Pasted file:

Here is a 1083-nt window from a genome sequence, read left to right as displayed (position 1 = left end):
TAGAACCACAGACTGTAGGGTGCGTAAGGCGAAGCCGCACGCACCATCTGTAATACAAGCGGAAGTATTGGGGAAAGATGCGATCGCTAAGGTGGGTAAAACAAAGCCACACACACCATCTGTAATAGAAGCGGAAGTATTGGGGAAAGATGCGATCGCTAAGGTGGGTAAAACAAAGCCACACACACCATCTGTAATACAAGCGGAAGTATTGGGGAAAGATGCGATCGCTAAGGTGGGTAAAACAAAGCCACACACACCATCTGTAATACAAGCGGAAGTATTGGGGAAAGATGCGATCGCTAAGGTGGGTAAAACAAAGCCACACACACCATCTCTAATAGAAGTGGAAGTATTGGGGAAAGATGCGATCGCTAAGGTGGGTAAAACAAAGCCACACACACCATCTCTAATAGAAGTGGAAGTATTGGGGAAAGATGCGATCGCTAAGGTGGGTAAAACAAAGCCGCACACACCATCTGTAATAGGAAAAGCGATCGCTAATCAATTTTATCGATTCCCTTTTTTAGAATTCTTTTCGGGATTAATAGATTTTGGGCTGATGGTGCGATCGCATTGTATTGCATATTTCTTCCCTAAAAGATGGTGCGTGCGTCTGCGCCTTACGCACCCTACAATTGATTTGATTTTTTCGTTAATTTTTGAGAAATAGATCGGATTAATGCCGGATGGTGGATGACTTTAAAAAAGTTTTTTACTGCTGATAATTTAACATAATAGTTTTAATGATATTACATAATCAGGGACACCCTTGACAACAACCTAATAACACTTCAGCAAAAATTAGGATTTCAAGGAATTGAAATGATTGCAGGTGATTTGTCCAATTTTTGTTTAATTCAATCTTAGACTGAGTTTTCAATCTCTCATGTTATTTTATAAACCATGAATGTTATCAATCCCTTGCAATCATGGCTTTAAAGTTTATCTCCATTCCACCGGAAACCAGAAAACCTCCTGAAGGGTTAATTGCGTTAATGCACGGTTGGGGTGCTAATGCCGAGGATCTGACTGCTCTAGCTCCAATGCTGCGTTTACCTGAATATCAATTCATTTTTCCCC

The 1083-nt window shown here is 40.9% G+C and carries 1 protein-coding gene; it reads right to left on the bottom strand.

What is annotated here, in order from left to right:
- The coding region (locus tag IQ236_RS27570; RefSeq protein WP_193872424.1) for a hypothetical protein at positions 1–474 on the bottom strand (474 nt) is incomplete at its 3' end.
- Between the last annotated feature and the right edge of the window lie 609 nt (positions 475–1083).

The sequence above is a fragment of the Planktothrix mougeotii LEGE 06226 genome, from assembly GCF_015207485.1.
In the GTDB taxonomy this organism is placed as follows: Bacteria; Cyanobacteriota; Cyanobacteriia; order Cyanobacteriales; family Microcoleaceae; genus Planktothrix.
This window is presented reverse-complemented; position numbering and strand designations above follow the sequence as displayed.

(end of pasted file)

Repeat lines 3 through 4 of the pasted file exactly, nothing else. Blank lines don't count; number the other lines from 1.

The 1083-nt window shown here is 40.9% G+C and carries 1 protein-coding gene; it reads right to left on the bottom strand.

What is annotated here, in order from left to right: